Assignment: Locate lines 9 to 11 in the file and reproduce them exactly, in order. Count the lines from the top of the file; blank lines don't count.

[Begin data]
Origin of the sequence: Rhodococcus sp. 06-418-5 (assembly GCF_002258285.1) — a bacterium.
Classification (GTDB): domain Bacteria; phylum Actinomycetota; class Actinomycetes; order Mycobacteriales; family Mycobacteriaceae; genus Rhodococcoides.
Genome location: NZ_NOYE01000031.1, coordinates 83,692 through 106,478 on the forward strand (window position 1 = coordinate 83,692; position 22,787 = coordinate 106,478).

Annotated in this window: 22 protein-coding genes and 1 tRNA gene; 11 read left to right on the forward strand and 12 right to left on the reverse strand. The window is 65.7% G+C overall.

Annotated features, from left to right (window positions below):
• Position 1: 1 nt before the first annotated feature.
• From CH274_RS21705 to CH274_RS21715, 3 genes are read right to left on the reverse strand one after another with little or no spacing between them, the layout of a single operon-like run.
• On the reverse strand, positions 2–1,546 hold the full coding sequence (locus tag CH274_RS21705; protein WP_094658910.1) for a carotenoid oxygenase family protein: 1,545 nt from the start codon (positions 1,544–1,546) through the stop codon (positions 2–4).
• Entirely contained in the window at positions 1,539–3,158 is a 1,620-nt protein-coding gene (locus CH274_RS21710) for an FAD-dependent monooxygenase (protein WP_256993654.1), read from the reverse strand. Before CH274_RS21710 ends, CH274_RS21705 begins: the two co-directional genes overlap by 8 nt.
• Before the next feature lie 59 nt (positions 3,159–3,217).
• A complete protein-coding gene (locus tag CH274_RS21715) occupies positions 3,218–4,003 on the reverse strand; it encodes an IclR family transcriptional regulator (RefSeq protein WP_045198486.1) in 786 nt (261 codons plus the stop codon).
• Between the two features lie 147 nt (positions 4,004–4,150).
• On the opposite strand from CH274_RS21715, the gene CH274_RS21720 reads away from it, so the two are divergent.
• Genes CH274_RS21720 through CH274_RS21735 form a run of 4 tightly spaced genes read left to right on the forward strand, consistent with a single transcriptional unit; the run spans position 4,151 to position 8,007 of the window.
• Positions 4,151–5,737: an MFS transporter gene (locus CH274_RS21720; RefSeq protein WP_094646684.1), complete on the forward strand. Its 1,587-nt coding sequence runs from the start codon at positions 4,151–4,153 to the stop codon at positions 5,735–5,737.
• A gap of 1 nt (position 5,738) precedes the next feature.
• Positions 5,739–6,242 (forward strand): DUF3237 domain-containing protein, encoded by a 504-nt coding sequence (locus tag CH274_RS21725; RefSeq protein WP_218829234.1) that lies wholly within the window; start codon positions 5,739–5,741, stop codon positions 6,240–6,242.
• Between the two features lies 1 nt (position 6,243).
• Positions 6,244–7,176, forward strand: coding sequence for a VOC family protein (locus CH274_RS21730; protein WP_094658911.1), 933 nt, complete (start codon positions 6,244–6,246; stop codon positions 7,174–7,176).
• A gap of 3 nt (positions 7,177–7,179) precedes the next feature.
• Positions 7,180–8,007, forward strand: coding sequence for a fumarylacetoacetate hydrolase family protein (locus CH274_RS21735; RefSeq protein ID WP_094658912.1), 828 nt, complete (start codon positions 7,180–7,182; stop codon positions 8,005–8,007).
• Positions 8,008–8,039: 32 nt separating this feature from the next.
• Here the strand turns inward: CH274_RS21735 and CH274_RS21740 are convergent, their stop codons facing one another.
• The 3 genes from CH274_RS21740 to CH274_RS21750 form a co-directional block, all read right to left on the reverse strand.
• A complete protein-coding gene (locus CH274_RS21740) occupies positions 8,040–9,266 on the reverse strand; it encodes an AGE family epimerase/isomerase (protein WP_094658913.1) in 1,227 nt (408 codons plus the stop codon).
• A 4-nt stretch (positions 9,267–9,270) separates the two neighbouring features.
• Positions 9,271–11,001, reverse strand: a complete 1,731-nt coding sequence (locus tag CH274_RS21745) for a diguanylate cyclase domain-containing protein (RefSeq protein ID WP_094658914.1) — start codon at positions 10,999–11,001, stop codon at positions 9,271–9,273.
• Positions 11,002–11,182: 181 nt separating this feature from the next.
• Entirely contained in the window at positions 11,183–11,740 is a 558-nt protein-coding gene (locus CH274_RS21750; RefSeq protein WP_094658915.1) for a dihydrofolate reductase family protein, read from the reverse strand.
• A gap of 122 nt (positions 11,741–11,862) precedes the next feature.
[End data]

• Entirely contained in the window at positions 1,539–3,158 is a 1,620-nt protein-coding gene (locus CH274_RS21710) for an FAD-dependent monooxygenase (protein WP_256993654.1), read from the reverse strand. Before CH274_RS21710 ends, CH274_RS21705 begins: the two co-directional genes overlap by 8 nt.
• Before the next feature lie 59 nt (positions 3,159–3,217).
• A complete protein-coding gene (locus tag CH274_RS21715) occupies positions 3,218–4,003 on the reverse strand; it encodes an IclR family transcriptional regulator (RefSeq protein WP_045198486.1) in 786 nt (261 codons plus the stop codon).